Years ago, most professionals would pursue a single career path for the majority of their lives, but in today’s ever-changing world this notion has become something of a rarity. Statistics suggest that before we retire, we may have as many as 10 jobs. That’s a scary thought because making a career change can be a traumatic experience, especially when we get older. But the great thing about the job market today is that it’s never too late to make that change. It’s never too late to follow your dreams.
How you handle the first 10 minutes of your workday can largely determine how productive and effective you’ll be the rest of the day. Getting off on the right foot isn’t just important with relationships. It’s important with the start of any workday, as well — particularly busy ones. The first few minutes at the office can be the most stressful because there’s a level of anxiety about what you may face. It takes greater self-awareness, a positive mindset, and self-discipline each workday morning to counter what feels like negative gravity pulling you down as you face overwhelming demands.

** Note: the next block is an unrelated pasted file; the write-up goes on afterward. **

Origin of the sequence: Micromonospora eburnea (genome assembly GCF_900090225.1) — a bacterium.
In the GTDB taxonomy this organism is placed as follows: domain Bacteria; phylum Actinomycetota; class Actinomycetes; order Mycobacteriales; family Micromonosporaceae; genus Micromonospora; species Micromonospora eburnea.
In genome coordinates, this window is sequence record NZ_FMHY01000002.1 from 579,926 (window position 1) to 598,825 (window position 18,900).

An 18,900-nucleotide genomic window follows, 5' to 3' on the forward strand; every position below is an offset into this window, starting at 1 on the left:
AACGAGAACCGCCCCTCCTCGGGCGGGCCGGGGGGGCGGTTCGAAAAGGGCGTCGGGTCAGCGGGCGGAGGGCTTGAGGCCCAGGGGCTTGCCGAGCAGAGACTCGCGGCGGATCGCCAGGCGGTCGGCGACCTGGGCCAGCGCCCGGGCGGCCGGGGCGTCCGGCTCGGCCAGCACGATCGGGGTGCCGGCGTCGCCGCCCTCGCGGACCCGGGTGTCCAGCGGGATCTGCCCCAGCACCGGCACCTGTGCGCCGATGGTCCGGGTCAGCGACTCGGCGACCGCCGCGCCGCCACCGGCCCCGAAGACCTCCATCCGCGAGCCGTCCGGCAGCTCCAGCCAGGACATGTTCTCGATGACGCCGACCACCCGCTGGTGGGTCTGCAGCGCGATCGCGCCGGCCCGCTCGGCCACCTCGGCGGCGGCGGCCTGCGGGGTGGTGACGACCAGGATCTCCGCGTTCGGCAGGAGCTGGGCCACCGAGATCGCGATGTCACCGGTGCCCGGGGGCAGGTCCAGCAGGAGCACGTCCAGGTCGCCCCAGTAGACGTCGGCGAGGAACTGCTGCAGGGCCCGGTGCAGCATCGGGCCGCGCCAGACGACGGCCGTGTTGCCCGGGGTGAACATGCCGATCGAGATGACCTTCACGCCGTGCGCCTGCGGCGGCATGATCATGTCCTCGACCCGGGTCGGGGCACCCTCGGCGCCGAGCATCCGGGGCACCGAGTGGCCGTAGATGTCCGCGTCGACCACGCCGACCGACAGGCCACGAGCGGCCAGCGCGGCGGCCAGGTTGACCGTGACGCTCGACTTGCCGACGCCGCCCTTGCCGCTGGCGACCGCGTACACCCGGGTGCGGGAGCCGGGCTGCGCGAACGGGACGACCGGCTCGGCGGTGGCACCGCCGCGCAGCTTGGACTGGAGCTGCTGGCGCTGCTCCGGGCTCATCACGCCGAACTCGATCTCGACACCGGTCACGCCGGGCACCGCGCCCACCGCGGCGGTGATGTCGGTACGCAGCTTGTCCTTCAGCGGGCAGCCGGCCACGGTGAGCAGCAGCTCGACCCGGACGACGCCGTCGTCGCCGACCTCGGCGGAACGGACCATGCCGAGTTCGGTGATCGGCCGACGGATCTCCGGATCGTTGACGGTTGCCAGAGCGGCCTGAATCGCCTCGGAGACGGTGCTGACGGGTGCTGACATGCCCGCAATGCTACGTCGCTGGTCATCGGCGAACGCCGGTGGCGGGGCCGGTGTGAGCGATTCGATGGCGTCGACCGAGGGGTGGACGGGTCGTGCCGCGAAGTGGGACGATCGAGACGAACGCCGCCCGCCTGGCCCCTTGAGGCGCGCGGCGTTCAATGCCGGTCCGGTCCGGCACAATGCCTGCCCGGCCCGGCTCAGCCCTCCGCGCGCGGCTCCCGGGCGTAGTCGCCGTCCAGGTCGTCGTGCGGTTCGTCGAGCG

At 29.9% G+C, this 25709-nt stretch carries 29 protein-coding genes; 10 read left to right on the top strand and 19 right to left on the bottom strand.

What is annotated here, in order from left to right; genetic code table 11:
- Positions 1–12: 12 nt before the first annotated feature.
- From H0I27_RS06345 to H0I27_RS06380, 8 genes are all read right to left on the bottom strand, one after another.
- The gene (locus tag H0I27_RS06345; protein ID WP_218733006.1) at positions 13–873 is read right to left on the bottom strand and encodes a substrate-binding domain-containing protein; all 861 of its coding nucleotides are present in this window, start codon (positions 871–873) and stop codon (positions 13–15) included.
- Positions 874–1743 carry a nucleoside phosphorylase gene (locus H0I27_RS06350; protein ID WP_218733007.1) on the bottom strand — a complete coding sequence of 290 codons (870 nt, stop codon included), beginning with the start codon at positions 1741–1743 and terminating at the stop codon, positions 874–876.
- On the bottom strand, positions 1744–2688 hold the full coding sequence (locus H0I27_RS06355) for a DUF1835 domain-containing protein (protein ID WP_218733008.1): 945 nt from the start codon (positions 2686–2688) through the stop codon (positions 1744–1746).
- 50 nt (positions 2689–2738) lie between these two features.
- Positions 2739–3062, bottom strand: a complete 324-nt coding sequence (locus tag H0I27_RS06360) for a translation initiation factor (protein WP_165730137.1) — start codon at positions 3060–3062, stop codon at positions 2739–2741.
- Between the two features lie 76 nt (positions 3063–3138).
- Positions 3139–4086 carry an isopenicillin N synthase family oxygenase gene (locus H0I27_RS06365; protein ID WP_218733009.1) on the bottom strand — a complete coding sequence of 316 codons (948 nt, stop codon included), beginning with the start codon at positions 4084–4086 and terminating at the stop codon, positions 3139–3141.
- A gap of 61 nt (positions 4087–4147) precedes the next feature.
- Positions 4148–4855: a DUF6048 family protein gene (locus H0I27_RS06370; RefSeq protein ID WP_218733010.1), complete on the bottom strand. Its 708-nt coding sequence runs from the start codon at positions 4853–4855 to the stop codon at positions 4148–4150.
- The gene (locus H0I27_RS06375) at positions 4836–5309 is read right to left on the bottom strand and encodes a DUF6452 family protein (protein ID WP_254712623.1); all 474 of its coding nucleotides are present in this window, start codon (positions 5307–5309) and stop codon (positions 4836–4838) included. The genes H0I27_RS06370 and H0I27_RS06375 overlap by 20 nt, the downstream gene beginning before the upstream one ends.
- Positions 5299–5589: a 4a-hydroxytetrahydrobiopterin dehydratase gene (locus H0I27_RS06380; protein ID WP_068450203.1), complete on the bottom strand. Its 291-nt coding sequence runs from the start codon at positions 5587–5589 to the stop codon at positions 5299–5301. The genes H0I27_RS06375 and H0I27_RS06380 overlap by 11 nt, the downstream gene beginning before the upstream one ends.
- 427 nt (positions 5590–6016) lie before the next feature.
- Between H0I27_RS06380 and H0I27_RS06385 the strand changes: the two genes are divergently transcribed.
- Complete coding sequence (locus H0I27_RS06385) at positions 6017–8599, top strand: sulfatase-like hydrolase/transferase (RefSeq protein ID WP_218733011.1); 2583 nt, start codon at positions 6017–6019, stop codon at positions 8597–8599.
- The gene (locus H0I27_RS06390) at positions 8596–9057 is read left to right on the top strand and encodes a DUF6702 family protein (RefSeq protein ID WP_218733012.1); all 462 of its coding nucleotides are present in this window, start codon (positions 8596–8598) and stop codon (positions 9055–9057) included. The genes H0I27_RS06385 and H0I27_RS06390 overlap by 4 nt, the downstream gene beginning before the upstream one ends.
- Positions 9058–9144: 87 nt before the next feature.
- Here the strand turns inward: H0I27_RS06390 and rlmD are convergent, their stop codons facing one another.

Things not going well at work? Does it seem like the boss is always riding you, making your life difficult? Your relationship with your direct superior can be one of the most stressful aspects of any job. Especially when you just can’t seem to get along. You often find yourself wondering what you can do, or change about yourself, to make things better. But Don’t worry; sometimes it’s not your fault. Some people just make a horrible boss.
You go to a meeting and your boss humiliates you in front of your colleagues. Members of your team are talking negatively behind your back and spreading gossip. You’re about to start a new management role in the organization and you’re already hearing that people would prefer their old boss. Other people are ‘difficult’. Do any of these scenarios ring a bell for you? Healthy work relationships are fundamental to performance. Yet, many people spend their days fire-fighting and endless hours dealing with toxic work relationships.
Many successful people share a dirty little secret: Deep down they feel like complete frauds–their accomplishments the result of serendipitous luck. This psychological phenomenon, known as imposter syndrome, reflects a belief that you’re an inadequate and incompetent failure, despite evidence that indicates you’re skilled and quite successful. Does this sound familiar?